european students’ union

Mobility and Internationalisation

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The current stagnation of strategic planning during a time of exponential growth in internationalisation is fundamentally unacceptable and irresponsible. Students have not seen much progress in mobility since 2012, and the prevailing obstacles to engaging in mobility largely remain the same. Financing has been and remains a key issue in mobility and internationalisation, and a barrier to solving many on the known obstacles. These long-lasting obstacles have created an Europe with unbalanced mobility, both in a geographical and social sense. Constant imbalances in mobility are likely to have a long-lasting negative effect and increase the brain-drain from certain European areas.

Students from marginalized groups, in all the meanings of that phrase, are less likely to engage in and benefit from mobility – our research has highlighted several issues relating to this. Special attention must be paid to those who have so far been left behind by the internationalisation in higher education. In future research, special attention should be paid in regards to collecting data relating to marginalized students and students with disabilities – this includes the upcoming ‘Bologna With Student Eyes’ surveys.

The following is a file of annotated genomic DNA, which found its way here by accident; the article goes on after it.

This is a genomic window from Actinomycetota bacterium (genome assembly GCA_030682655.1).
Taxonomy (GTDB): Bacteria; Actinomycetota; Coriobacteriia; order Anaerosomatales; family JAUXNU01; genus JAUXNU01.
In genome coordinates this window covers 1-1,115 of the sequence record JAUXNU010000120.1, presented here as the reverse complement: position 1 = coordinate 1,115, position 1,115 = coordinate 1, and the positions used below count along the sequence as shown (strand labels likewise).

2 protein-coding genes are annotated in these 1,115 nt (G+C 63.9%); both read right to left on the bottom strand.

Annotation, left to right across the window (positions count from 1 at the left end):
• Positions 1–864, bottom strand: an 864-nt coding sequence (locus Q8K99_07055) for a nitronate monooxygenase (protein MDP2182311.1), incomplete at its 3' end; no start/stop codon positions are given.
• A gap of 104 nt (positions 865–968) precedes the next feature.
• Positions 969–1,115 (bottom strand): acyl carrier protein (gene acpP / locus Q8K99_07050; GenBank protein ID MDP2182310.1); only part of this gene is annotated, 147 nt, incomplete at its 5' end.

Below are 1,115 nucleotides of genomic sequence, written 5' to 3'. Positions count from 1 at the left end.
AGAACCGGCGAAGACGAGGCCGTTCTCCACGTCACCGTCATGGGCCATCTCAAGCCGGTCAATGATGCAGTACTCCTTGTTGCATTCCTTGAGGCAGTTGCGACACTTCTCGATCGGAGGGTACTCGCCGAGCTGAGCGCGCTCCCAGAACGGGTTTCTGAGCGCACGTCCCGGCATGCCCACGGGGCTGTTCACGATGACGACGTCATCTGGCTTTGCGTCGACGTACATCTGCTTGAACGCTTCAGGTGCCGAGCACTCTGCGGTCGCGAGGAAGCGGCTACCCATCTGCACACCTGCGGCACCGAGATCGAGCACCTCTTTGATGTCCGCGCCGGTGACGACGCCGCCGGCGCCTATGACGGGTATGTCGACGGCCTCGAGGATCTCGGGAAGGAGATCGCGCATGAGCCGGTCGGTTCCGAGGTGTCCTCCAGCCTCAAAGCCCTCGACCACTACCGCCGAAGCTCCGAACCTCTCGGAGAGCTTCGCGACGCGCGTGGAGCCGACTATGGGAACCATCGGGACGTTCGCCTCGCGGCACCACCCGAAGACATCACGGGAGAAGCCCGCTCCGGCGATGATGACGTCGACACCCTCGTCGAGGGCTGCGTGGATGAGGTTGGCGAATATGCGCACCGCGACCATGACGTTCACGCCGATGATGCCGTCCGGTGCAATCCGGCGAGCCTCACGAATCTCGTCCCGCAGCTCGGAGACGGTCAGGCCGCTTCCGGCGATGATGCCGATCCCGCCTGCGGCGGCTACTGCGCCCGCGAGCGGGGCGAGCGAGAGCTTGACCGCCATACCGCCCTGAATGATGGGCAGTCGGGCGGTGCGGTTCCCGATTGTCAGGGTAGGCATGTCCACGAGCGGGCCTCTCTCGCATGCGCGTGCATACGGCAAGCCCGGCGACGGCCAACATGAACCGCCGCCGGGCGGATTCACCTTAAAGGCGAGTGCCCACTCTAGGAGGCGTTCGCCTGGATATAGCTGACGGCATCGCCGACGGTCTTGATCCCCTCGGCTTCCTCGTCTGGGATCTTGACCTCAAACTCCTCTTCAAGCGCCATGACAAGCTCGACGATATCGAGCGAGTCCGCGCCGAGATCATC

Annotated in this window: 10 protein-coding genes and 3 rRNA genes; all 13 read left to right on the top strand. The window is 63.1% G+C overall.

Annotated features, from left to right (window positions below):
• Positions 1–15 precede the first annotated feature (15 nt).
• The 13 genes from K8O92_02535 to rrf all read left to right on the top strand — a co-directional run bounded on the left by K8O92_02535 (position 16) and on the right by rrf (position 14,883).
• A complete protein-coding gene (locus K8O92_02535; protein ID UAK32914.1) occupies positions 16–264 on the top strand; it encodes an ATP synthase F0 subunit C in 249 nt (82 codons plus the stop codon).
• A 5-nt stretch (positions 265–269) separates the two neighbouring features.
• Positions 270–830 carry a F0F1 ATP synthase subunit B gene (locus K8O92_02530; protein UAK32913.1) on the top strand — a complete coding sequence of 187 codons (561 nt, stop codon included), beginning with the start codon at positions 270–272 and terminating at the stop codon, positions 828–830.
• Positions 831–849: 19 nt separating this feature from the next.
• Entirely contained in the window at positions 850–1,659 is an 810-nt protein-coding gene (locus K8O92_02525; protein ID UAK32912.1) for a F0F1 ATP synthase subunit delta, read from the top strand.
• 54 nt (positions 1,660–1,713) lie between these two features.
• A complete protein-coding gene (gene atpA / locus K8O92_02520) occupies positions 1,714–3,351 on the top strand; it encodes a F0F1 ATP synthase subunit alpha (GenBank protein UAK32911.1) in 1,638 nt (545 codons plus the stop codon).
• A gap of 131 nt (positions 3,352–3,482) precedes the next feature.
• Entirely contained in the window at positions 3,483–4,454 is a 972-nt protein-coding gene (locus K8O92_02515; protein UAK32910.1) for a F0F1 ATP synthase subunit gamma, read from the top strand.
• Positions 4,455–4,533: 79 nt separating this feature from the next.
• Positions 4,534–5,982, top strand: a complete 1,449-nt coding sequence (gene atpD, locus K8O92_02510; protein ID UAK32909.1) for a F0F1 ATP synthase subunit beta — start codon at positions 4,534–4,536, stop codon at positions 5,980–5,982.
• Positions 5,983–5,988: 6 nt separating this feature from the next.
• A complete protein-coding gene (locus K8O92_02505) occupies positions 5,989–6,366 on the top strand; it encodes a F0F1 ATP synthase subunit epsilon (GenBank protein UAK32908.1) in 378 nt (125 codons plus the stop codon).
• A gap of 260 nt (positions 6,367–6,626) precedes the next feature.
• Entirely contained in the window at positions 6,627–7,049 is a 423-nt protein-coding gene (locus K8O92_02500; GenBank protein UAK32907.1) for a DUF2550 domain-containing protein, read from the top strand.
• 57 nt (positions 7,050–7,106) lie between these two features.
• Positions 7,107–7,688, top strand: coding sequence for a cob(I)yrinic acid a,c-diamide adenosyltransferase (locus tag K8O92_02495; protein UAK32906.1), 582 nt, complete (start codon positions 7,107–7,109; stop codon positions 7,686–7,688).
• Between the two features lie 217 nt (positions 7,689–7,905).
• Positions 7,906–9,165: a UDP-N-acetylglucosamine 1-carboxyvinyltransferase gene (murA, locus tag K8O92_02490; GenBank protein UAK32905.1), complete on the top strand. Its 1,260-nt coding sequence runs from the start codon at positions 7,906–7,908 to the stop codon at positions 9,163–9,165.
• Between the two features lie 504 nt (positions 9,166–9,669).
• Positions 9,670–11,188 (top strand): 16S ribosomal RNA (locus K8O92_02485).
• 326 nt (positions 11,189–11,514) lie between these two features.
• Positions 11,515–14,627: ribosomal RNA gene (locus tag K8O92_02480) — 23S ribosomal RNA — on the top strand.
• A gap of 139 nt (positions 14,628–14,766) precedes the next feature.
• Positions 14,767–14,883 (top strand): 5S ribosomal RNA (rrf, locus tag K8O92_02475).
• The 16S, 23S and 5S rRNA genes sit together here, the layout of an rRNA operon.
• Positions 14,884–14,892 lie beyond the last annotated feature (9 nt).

Internationalisation, although a key feature in the development of higher education in Europe, seems to also have taken a back seat.  Language learning opportunities for both international and local students has declined since 2015. Similarly, insufficient attention has been paid to the language skills of both academic and non-academic staff at HEIs. Despite the growing number of international students in Europe, taking their needs into account has not kept up with the quantitative progress. International students must be seen as an opportunity, not as potential cash-cows for European HEIs. This means, that the needs of students in or looking to engage in international mobility must be seen as important.

With the growing number of students from non-European countries, notably India and China, increasing in Europe, creating a reliable and student-friendly visa system in Europe is likely to become an important issue within the next period of the Bologna process. The Visa Directive and Schengen visa processes must take into account learners’ needs. To ensure increasing internationalisation, the global perspective must be taken into account.

The issue of Brexit is likely to change much about the conversations of increasing mobility and global internationalisation. Both NUS-UK and USI are extremely concerned about the effects of Brexit on the students of UK and Ireland. Students’ rights and education will need to be protected during Brexit negotiations.


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